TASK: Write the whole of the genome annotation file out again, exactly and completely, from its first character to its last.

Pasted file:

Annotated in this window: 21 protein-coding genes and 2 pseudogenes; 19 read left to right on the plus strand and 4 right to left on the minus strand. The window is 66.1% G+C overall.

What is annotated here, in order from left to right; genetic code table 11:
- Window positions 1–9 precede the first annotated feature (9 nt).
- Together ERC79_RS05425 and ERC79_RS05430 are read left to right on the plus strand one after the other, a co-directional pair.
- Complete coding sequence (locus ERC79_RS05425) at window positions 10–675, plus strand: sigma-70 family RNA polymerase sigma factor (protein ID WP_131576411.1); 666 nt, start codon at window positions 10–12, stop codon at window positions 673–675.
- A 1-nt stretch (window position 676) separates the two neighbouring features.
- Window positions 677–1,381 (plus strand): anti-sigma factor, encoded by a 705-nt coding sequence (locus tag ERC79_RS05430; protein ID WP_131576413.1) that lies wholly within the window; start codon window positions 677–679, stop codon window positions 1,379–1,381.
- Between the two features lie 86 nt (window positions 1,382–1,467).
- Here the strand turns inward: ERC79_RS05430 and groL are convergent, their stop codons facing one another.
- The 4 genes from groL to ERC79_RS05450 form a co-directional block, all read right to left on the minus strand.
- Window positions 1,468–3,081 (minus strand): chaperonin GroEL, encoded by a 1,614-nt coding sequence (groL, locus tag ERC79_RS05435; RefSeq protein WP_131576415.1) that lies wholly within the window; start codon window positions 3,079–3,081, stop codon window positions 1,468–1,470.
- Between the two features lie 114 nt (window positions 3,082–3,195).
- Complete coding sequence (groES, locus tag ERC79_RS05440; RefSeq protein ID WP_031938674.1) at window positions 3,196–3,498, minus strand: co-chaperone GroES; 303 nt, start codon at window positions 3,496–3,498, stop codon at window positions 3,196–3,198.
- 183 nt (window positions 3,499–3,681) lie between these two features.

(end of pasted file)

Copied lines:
Annotated in this window: 21 protein-coding genes and 2 pseudogenes; 19 read left to right on the plus strand and 4 right to left on the minus strand. The window is 66.1% G+C overall.

What is annotated here, in order from left to right; genetic code table 11:
- Window positions 1–9 precede the first annotated feature (9 nt).
- Together ERC79_RS05425 and ERC79_RS05430 are read left to right on the plus strand one after the other, a co-directional pair.
- Complete coding sequence (locus ERC79_RS05425) at window positions 10–675, plus strand: sigma-70 family RNA polymerase sigma factor (protein ID WP_131576411.1); 666 nt, start codon at window positions 10–12, stop codon at window positions 673–675.
- A 1-nt stretch (window position 676) separates the two neighbouring features.
- Window positions 677–1,381 (plus strand): anti-sigma factor, encoded by a 705-nt coding sequence (locus tag ERC79_RS05430; protein ID WP_131576413.1) that lies wholly within the window; start codon window positions 677–679, stop codon window positions 1,379–1,381.
- Between the two features lie 86 nt (window positions 1,382–1,467).
- Here the strand turns inward: ERC79_RS05430 and groL are convergent, their stop codons facing one another.
- The 4 genes from groL to ERC79_RS05450 form a co-directional block, all read right to left on the minus strand.
- Window positions 1,468–3,081 (minus strand): chaperonin GroEL, encoded by a 1,614-nt coding sequence (groL, locus tag ERC79_RS05435; RefSeq protein WP_131576415.1) that lies wholly within the window; start codon window positions 3,079–3,081, stop codon window positions 1,468–1,470.
- Between the two features lie 114 nt (window positions 3,082–3,195).
- Complete coding sequence (groES, locus tag ERC79_RS05440; RefSeq protein ID WP_031938674.1) at window positions 3,196–3,498, minus strand: co-chaperone GroES; 303 nt, start codon at window positions 3,496–3,498, stop codon at window positions 3,196–3,198.
- 183 nt (window positions 3,499–3,681) lie between these two features.